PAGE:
Vocally speaking, you sound so comfortable singing this music. Since you’re not singing rock and roll music on this album and not having to use the Paul Stanley KISS voice that everyone knows and loves, did you feel like you had more creative freedom to be yourself?

Really, freedom is a state of mind, and that’s something I’ve always had. I sing these songs at home and always have. That people associate me with one sound or one type of music is understandable, but I’ve never felt imprisoned by something that’s supposed to be based in freedom. That’s why I went off and did Phantom of the Opera. I’ve never considered myself a rock singer. I consider myself a singer who sings rock. That’s a choice, but that doesn’t rule out anything else.

Eric Singer has some great vocals on these songs, as do other members of your band. Did this happen organically or did you choose certain spots to highlight them?

I know what a great voice Eric has. He’s terrific! The funniest thing is when I met him about 25 or 26 years ago, I had no idea that he could sing. When he first said he would try, I thought he was kidding. He’s turned out to be a tremendous plus. There’s a part in “Just My Imagination” where I knew Eric would nail it. Wherever it’s appropriate, I want everyone to participate. This isn’t my backup band. This is a real band, and I’d be out of my mind to think that this band is backing me up. When we do live shows, everybody gets a chance to shine because it would be crazy not to. I get joy out of telling everybody, “Get out there and kick some ass! Go take it. You’re the goods. You know what you have.” We’re all very cognizant of showcasing each other.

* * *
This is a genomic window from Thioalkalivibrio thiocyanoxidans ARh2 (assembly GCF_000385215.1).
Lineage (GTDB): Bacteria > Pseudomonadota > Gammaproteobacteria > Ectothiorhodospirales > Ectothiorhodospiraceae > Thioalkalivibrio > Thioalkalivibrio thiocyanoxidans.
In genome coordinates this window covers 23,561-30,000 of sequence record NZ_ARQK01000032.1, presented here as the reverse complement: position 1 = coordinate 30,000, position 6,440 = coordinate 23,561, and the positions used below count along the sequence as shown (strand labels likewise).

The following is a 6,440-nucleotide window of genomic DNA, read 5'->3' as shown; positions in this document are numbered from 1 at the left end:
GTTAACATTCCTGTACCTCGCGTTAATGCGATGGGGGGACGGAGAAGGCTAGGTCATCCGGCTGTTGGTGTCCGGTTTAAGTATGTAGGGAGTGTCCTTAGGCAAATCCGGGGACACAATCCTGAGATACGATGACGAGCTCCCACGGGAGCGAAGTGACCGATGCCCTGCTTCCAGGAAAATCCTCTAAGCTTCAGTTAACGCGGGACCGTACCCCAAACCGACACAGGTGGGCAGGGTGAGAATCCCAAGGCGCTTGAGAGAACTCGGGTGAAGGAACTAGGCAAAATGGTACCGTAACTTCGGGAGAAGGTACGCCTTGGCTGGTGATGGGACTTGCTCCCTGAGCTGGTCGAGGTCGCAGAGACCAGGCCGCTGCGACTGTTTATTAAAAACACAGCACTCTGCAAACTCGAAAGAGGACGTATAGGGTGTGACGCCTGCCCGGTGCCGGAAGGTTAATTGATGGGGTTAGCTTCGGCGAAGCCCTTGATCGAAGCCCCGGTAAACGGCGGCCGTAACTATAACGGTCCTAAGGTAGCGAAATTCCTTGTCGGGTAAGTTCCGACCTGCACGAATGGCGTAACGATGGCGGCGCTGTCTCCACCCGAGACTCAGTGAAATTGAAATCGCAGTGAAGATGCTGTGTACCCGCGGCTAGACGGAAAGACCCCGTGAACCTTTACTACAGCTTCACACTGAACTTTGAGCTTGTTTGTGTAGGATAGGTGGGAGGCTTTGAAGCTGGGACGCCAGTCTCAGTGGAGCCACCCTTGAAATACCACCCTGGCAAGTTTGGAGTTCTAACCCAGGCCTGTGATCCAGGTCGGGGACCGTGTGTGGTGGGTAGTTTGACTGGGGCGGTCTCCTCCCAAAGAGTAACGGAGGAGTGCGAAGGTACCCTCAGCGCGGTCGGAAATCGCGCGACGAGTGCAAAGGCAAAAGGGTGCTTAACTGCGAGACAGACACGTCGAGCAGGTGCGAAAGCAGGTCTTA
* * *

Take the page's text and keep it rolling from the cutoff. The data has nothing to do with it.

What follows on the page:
When do you envision being able to perform this music live, knowing that you still have the rest of KISS’ End of the Road tour to do?

I think that the days of arena and stadium shows are a bit off. I don’t think we’re going to see that as soon as some people might hope. I’d hope that clubs and auditoriums might find a way to meet safety requirements, in which that’s the time Soul Station can hit the road before KISS.

Will Soul Station continue to record albums, whether they be in the studio or live? I know this album hasn’t come out yet (laughs), but it’s so good that I hope you continue down this road.

I have no plans to stop. It’s just funny to hear people ask, “Are you going to do another?” (laughs) when we haven’t quite given birth to this one yet.

How much of this album was recorded before COVID, and what was it like completing it during the pandemic?

Most of it was recorded before COVID, so we were really lucky. Everything was basically done. We had some strings and horns that had to get done, and some vocals. But we adhered to safety measures, and I think there’s some photos of us in the studio with masks on. We did what we had to in order to get it done.

Any final thoughts on this album or lessons you learned along the way?

I think diversity is the key to everything. In terms of music, there are two kinds: good and bad. The more people can allow themselves to listen to music with open minds and open ears, the better they’ll be for it. Eating one kind of food or listening to one kind of music is not only boring, but I don’t think it’s good for you. I’m real proud of this album, and the accolades that I’ve gotten from so many people who I look to for inspiration has been amazing.

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One thought on “Paul Stanley On Soul Station

  1. Carol ROSS-DURBOROW on said:

    Love it Michael – carol Ross

    Sent from my iPhone

    >